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Article
November 8, 1985

Seroepidemiological Studies of HTLV-III Antibody Prevalence Among Selected Groups of Heterosexual Africans

Author Affiliations

From the Division of Infectious Diseases and Laboratory of Microbiology, Saint-Pierre Hospital, Brussels (Drs Clumeck, Van De Perre, Demol, and Cran); the Laboratory of Tumor Cell Biology, National Cancer Institute, Bethesda, Md (Drs Robert-Guroff, Jennings, and Gallo); and the Blood Transfusion Project, Kigali, Rwanda (Dr Sibomana).

JAMA. 1985;254(18):2599-2602. doi:10.1001/jama.1985.03360180103034
Abstract

T-lymphocyte subsets and human T-cell lymphotropic virus type III antibody prevalence were studied in African patients with the acquired immunodeficiency syndrome (AIDS) or AIDS-related complex (ARC), and in female prostitutes. African blood donors and healthy Zairian and Rwandese persons matched for age, sex, and annual income served as controls. Seropositivity was noted in 46 (87%) of 53 patients with AIDS, 29 (88%) of 33 patients with ARC, 67 (80%) of 84 prostitutes, and five (12.5%) of 40 and eight (15.5%) of 51 healthy controls and blood donors,respectively. Patients with AIDS and ARC had a significantly lower OKT4/OKT8 ratio than healthy African controls. These studies suggest that human T-cell lymphotropic virus type III infection has already spread extensively into the general African population and that female prostitutes could be an important human reservoir of AIDS virus in the heterosexual population.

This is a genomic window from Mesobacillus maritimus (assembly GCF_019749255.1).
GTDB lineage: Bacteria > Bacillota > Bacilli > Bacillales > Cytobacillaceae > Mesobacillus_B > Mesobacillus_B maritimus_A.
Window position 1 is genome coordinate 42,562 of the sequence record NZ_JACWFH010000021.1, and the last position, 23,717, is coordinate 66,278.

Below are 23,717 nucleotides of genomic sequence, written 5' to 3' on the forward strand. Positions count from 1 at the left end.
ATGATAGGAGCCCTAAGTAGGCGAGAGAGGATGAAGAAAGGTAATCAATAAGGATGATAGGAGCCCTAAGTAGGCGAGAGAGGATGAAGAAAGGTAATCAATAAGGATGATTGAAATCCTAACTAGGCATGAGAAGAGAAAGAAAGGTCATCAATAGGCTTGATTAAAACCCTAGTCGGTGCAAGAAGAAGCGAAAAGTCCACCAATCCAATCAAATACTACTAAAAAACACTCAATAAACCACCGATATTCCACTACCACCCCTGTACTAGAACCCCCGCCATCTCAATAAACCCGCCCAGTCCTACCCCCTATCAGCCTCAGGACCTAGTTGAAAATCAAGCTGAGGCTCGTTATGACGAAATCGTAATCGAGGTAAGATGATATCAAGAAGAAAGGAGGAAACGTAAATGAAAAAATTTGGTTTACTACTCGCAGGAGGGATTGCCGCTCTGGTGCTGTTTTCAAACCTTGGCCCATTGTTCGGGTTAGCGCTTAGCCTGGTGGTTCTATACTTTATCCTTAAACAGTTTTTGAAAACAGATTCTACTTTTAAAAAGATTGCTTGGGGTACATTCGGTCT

(JAMA 1985;254:2599-2602)

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